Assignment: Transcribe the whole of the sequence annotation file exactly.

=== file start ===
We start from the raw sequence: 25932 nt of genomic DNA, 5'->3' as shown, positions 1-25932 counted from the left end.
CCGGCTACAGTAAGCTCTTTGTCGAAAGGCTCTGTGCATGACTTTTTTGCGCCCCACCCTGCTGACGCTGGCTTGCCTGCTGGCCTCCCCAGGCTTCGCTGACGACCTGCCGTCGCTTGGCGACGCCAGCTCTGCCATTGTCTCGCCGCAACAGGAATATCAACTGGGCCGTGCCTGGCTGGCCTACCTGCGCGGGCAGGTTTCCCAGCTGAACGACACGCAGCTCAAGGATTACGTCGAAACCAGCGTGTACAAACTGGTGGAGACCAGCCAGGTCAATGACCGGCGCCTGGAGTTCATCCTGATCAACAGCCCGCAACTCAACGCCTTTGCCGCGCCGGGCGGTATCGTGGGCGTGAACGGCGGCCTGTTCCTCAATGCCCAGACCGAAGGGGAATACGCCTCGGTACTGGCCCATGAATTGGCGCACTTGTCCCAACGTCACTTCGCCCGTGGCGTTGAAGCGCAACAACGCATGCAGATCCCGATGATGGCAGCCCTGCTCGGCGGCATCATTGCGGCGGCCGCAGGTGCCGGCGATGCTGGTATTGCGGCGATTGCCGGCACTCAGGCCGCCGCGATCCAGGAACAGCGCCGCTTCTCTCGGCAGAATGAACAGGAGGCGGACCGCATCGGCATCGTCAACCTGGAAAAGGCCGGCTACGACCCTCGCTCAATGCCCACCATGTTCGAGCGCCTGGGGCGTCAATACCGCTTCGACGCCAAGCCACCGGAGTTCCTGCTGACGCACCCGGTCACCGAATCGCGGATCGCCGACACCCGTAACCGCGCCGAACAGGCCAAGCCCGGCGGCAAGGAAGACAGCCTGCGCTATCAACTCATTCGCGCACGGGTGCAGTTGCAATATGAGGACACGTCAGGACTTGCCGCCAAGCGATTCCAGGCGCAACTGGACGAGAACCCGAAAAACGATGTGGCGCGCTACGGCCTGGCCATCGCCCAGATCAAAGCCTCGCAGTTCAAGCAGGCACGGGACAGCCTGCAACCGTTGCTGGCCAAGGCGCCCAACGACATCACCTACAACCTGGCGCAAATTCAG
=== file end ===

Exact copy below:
We start from the raw sequence: 25932 nt of genomic DNA, 5'->3' as shown, positions 1-25932 counted from the left end.
CCGGCTACAGTAAGCTCTTTGTCGAAAGGCTCTGTGCATGACTTTTTTGCGCCCCACCCTGCTGACGCTGGCTTGCCTGCTGGCCTCCCCAGGCTTCGCTGACGACCTGCCGTCGCTTGGCGACGCCAGCTCTGCCATTGTCTCGCCGCAACAGGAATATCAACTGGGCCGTGCCTGGCTGGCCTACCTGCGCGGGCAGGTTTCCCAGCTGAACGACACGCAGCTCAAGGATTACGTCGAAACCAGCGTGTACAAACTGGTGGAGACCAGCCAGGTCAATGACCGGCGCCTGGAGTTCATCCTGATCAACAGCCCGCAACTCAACGCCTTTGCCGCGCCGGGCGGTATCGTGGGCGTGAACGGCGGCCTGTTCCTCAATGCCCAGACCGAAGGGGAATACGCCTCGGTACTGGCCCATGAATTGGCGCACTTGTCCCAACGTCACTTCGCCCGTGGCGTTGAAGCGCAACAACGCATGCAGATCCCGATGATGGCAGCCCTGCTCGGCGGCATCATTGCGGCGGCCGCAGGTGCCGGCGATGCTGGTATTGCGGCGATTGCCGGCACTCAGGCCGCCGCGATCCAGGAACAGCGCCGCTTCTCTCGGCAGAATGAACAGGAGGCGGACCGCATCGGCATCGTCAACCTGGAAAAGGCCGGCTACGACCCTCGCTCAATGCCCACCATGTTCGAGCGCCTGGGGCGTCAATACCGCTTCGACGCCAAGCCACCGGAGTTCCTGCTGACGCACCCGGTCACCGAATCGCGGATCGCCGACACCCGTAACCGCGCCGAACAGGCCAAGCCCGGCGGCAAGGAAGACAGCCTGCGCTATCAACTCATTCGCGCACGGGTGCAGTTGCAATATGAGGACACGTCAGGACTTGCCGCCAAGCGATTCCAGGCGCAACTGGACGAGAACCCGAAAAACGATGTGGCGCGCTACGGCCTGGCCATCGCCCAGATCAAAGCCTCGCAGTTCAAGCAGGCACGGGACAGCCTGCAACCGTTGCTGGCCAAGGCGCCCAACGACATCACCTACAACCTGGCGCAAATTCAG